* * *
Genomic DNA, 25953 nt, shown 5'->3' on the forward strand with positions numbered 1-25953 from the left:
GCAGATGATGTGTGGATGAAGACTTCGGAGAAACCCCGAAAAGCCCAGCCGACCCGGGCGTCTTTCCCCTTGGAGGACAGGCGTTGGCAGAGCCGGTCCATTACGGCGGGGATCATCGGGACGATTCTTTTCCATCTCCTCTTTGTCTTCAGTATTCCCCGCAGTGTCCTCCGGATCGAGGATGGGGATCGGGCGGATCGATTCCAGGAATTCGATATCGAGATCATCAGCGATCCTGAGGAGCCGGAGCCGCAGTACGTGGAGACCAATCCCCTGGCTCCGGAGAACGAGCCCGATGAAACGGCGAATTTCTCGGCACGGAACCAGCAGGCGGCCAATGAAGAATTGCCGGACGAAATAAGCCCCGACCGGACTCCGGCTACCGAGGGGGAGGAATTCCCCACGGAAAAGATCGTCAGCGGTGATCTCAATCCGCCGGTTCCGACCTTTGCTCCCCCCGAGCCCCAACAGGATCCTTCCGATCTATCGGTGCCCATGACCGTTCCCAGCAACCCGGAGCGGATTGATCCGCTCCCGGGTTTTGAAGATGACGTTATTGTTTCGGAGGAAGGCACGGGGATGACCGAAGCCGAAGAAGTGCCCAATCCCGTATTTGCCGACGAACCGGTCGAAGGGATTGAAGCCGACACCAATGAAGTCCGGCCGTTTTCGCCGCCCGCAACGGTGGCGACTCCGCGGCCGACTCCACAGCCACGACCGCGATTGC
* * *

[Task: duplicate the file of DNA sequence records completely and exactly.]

Genomic DNA, 25953 nt, shown 5'->3' on the forward strand with positions numbered 1-25953 from the left:
GCAGATGATGTGTGGATGAAGACTTCGGAGAAACCCCGAAAAGCCCAGCCGACCCGGGCGTCTTTCCCCTTGGAGGACAGGCGTTGGCAGAGCCGGTCCATTACGGCGGGGATCATCGGGACGATTCTTTTCCATCTCCTCTTTGTCTTCAGTATTCCCCGCAGTGTCCTCCGGATCGAGGATGGGGATCGGGCGGATCGATTCCAGGAATTCGATATCGAGATCATCAGCGATCCTGAGGAGCCGGAGCCGCAGTACGTGGAGACCAATCCCCTGGCTCCGGAGAACGAGCCCGATGAAACGGCGAATTTCTCGGCACGGAACCAGCAGGCGGCCAATGAAGAATTGCCGGACGAAATAAGCCCCGACCGGACTCCGGCTACCGAGGGGGAGGAATTCCCCACGGAAAAGATCGTCAGCGGTGATCTCAATCCGCCGGTTCCGACCTTTGCTCCCCCCGAGCCCCAACAGGATCCTTCCGATCTATCGGTGCCCATGACCGTTCCCAGCAACCCGGAGCGGATTGATCCGCTCCCGGGTTTTGAAGATGACGTTATTGTTTCGGAGGAAGGCACGGGGATGACCGAAGCCGAAGAAGTGCCCAATCCCGTATTTGCCGACGAACCGGTCGAAGGGATTGAAGCCGACACCAATGAAGTCCGGCCGTTTTCGCCGCCCGCAACGGTGGCGACTCCGCGGCCGACTCCACAGCCACGACCGCGATTGC